Rockers, we were so excited to hear Dahlia’s foster family has decided to make it official and adopt her! Thanks to Kirsten Stade for fostering shelter pups and also for bringing awareness to deaf dogs through her writing. Welcome home Dahlia, welcome home!
According to my deaf dogs Nitro, Bud, and myself, the Stade family totally ROCKS!
~ Christina, Nitro and Bud – Deaf Dogs Rock
Dahlia’s Happy Tail by Kirstin Stade.
My boyfriend and I foster regularly with the Washington Humane Society, and when we were last ready for a new foster pup the shelter introduced us to Dahlia–a petite, white pocket pit bull with red-brown spots that make her look like a little cow.
The picture they sent me was of a serious little dog with a worried expression, but the shelter staff said it was the best picture they could get of her in the shelter. So imagine my surprise when I brought my dog Fozzie to meet her, and she immediately flipped over on her back and rolled around, joyously convulsing, then zoomed around the room, humping Fozzie and wrestling with him with a maniacally happy grin splitting her little face!
Also imagine my surprise when I was told of her deafness. I had never fostered a deaf dog before, but was given a list of hand signals and training tips for deaf dogs and felt reasonably well prepared to give it a try.
As it turned out, her deafness was the least of our worries! The real question was how to get this little maniac to settle down. The shelter told us she was about 5 years old based on the amount of tartar on her teeth. But within a few weeks of being on a better diet (she was rescued from a bad situation where she was bred and her puppies sold), her teeth looked brand new and from her behavior, I had trouble believing she was much beyond the peak pain-in-the-butt puppy years.
Every evening was an exhausting circus show where it was impossible to be just a spectator. For about 5 hours, from after work to bedtime, she would zoom around the living room, hump anything that moved, chew on humans’ arms and legs, and taunt Fozzie with little nips until he consented to play, after which they would both wrestle and roll around. We took her hiking, took her paddle boarding, took her for play dates with other dogs and got her to zoom around the back yard and roll in her doggie pool in a quest to tire her out. I got out the training treats every evening and taught her to sit, down, roll over, crawl, shake both paws, climb onto an exercise ball, and balance on back paws.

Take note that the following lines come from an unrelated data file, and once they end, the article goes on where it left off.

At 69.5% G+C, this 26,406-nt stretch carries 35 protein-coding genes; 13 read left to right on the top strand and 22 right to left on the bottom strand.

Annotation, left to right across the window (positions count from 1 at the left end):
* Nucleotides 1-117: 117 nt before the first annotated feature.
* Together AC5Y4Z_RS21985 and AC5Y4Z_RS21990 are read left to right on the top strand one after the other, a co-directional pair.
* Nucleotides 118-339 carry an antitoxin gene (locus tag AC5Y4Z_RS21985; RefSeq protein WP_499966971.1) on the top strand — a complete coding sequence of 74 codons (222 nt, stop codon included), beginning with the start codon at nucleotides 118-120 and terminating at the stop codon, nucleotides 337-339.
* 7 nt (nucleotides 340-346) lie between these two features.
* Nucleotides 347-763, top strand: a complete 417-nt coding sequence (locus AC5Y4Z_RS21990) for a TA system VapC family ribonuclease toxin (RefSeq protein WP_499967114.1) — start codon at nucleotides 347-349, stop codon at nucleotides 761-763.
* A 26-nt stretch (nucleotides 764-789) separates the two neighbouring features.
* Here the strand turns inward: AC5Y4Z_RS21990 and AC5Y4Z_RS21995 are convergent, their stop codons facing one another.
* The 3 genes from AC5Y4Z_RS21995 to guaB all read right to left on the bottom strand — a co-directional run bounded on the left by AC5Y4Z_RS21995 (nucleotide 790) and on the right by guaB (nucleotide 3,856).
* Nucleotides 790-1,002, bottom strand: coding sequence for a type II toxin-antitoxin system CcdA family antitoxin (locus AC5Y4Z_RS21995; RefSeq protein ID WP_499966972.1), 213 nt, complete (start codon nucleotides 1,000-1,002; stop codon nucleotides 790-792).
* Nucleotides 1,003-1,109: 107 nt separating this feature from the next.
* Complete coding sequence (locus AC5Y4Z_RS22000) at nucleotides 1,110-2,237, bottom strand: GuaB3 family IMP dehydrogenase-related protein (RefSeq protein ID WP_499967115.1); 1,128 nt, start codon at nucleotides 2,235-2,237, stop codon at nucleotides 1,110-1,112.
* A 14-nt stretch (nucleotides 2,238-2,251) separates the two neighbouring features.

We took on another little white deaf pit bull for a short-term foster, and she and Dahlia zoomed around and wrestled and had zany fun until that dog was adopted.
We slathered sunblock on her pink ears and nose and took her camping and to swimming holes and to the ocean. Though we were cautious, it soon became apparent that we could let her off leash because her sole desire was always to be near Fozzie, where she could hump him. Fozzie got annoyed sometimes for sure, and we got in the habit of leashing or tethering her for little time outs when she wouldn’t leave him alone. I think partly because she is deaf, she was oblivious to Fozzie’s signals–but overall and in spite of it all he seemed to like her.
And more and more it was impossible to deny that we loved her too. Something about Dahlia—her little pink face, her abundant kisses accompanied by a blissfully wagging tail, her snorting noises when she yawns, sniffs, or kisses, her deep, snoring sleep, usually with one back paw extended out behind her, her affection and desire to be as close as possible—just melted our hearts.
And though we halfheartedly left her profile online for almost a year, we never heard from a prospective adopter. This seems completely crazy, as we know now that deaf dogs are even better than hearing dogs in so many ways—they don’t bark at doorbells, don’t get upset when humans argue, don’t wake up when you come home, don’t get underfoot as soon as sounds of food preparation emanate from the kitchen—but was obviously meant to be.
We finally officially foster failed with Dahlia. She is still a little maniac, but still painfully adorable and affectionate and has mellowed out enough that we even plan to start fostering again soon. Hopefully two little maniacs will in some ways be easier than one, and we’ll be able to resist foster failing yet again!